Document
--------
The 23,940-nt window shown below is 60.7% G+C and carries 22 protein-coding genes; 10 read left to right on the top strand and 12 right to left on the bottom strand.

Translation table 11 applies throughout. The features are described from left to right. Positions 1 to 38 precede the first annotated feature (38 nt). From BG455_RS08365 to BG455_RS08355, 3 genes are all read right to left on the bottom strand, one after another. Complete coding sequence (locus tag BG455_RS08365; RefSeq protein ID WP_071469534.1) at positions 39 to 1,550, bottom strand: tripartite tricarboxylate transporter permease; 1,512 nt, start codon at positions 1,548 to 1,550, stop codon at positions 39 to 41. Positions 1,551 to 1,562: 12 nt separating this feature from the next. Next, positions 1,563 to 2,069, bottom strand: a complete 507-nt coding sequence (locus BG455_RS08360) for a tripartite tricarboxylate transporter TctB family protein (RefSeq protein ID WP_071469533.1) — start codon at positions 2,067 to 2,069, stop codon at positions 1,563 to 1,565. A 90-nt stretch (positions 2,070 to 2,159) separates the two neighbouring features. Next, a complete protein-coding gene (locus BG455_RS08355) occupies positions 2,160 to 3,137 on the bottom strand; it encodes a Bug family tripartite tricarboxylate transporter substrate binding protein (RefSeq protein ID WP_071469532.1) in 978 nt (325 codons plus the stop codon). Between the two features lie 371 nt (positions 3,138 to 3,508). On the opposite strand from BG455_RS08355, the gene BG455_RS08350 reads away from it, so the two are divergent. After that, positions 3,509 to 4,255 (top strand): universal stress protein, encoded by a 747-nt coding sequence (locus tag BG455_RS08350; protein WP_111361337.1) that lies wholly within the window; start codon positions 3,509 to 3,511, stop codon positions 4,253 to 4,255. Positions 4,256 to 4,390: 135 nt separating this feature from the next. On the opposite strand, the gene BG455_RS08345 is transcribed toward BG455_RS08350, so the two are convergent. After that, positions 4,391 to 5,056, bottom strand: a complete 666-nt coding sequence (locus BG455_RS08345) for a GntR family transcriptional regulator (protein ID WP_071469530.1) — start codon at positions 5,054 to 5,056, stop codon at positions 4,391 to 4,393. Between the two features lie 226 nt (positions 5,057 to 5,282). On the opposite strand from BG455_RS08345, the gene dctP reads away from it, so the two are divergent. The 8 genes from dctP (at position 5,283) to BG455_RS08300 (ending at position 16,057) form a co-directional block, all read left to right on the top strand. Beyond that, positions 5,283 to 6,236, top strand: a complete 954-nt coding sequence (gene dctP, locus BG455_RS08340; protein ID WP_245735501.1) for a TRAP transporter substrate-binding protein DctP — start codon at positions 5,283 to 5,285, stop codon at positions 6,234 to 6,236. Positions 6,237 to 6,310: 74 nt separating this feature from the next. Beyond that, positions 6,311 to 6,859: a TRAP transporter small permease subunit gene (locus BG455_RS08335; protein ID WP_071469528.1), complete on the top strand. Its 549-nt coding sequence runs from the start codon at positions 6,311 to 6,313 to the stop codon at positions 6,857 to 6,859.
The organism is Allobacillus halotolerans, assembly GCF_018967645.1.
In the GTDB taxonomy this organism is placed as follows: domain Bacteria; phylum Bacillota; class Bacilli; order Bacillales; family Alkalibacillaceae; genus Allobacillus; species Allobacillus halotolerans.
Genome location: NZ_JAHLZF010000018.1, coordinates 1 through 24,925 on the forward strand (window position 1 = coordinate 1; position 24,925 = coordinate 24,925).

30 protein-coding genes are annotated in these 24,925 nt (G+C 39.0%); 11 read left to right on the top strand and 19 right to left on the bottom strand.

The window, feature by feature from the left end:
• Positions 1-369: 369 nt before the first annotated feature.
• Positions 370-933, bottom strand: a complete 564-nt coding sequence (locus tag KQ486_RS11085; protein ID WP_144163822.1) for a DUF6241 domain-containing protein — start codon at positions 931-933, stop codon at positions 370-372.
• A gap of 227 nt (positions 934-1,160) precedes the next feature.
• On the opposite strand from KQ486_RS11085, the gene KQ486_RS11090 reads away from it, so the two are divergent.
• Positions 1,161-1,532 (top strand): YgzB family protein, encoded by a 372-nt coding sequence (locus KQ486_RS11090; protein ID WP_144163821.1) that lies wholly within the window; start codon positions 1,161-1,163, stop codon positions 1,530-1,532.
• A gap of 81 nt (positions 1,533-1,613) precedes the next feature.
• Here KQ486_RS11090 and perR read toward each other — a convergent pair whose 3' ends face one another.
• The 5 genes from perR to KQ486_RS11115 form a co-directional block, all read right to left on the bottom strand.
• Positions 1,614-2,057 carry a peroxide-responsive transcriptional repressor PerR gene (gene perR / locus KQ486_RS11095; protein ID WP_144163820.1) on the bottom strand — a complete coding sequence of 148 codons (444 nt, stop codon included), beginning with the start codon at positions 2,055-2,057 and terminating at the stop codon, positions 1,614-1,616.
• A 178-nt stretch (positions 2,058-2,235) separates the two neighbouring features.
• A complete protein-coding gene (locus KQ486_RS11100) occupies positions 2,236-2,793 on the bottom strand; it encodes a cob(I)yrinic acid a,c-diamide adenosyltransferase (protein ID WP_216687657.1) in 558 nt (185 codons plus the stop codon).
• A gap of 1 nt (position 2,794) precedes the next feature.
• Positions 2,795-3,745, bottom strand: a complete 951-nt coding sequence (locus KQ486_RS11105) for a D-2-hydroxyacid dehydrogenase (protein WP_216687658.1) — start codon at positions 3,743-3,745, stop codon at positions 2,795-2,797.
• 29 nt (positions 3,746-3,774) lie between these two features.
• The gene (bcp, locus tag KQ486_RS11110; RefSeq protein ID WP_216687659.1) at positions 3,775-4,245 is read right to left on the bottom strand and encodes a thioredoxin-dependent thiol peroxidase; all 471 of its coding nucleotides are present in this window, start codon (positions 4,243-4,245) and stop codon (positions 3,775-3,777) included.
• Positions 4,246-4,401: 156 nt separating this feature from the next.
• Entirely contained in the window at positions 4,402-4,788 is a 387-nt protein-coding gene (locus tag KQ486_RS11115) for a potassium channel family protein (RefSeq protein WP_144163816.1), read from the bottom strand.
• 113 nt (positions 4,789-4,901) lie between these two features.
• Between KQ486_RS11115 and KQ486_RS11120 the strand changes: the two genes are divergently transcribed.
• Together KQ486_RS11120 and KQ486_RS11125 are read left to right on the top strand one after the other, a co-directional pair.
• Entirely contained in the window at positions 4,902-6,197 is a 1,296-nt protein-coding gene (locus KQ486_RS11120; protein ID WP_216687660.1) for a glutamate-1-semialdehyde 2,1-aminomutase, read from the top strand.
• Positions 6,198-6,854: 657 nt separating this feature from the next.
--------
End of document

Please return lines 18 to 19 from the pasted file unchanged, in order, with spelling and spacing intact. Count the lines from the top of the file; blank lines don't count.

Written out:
• A complete protein-coding gene (locus KQ486_RS11100) occupies positions 2,236-2,793 on the bottom strand; it encodes a cob(I)yrinic acid a,c-diamide adenosyltransferase (protein ID WP_216687657.1) in 558 nt (185 codons plus the stop codon).
• A gap of 1 nt (position 2,794) precedes the next feature.